Almost half of the nearly 21,000 people in 21 countries who responded to the poll published on Wednesday made no distinction between the Bush administration and the US itself.
They saw US influence in the world as largely negative and viewed Americans negatively as well.
In none of the countries polled was there support for contributing troops to Iraq.
"Negative feelings about Bush are high and are generalising to
the American people who re-elected him," said Steven Kull, director of the programme on international policy attitudes at the University of Maryland, which carried out the poll in collaboration with international polling company GlobalScan.
"This is quite a grim picture for the US," he added.
Need for diplomacy
In US Senate confirmation hearings, Bush's nominee as secretary of state, Condoleezza Rice, on Tuesday acknowledged the need for more diplomacy and for the rebuilding of alliances.
She said US interaction with the world "must be a conversation, not a monologue".
Typically, one British contributor to the World Service website on Wednesday said Bush's re-election "means more pollution, war and social injustice [particularly in America]".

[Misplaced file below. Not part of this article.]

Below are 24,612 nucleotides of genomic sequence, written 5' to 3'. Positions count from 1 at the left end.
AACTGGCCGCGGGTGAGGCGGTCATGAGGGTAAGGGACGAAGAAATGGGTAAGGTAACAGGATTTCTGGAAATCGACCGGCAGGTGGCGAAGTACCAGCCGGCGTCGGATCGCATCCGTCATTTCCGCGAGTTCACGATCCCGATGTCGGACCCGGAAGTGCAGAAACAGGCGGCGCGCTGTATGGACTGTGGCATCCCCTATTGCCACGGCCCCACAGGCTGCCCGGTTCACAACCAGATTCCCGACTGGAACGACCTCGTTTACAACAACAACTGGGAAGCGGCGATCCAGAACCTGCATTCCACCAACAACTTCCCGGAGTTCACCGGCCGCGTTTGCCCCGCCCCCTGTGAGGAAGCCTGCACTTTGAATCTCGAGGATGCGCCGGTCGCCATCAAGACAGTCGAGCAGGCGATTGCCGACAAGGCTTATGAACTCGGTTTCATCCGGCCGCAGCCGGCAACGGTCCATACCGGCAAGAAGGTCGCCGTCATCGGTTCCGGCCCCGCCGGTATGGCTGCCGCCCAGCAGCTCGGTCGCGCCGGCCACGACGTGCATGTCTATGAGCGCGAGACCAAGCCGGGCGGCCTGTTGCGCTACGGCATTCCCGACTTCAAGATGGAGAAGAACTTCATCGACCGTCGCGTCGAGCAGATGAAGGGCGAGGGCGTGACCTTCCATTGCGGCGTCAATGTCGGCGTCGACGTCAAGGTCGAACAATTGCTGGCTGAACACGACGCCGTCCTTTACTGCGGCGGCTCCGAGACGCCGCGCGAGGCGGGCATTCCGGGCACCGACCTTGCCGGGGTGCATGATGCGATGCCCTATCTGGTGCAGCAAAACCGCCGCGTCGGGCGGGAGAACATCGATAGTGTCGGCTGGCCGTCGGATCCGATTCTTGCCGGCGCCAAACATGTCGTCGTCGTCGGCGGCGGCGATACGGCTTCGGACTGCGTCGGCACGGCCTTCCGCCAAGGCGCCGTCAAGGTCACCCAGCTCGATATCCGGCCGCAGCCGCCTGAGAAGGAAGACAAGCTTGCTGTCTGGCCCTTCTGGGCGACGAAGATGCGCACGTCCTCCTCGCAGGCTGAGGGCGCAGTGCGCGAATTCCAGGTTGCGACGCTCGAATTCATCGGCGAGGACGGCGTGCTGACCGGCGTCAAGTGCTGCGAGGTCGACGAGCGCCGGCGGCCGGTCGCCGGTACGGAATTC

"Whatever happened to the freedom-loving, forward-thinking, right-minded people that made America the envy of the rest of us?" he asked.
On average across all countries, the BBC poll indicated that 58% of people think Bush's re-election has made the world more dangerous.
Only in three countries, Poland, India and the Philippines, was there a majority of support for Bush.
Even in traditional US allies such as Germany, France and
Britain, as well as in neighbouring Canada and Mexico, sentiment was predominantly anti-Bush.
In Turkey, a US ally and the only Muslim member of the North Atlantic Treaty Organisation, 82% of those polled said Bush's re-election was bad for world peace.
Anti-Bush sentiment was also strong in Latin America, with 79% of those polled in Argentina and 78% in Brazil describing his re-election in negative terms.
In the poll, which took place from 15 November to 5 January,
500 to 1800 people were surveyed in each country.
The margin of error in extrapolating the results to the entire population was placed between 2.5 and four percentage points, depending on the country.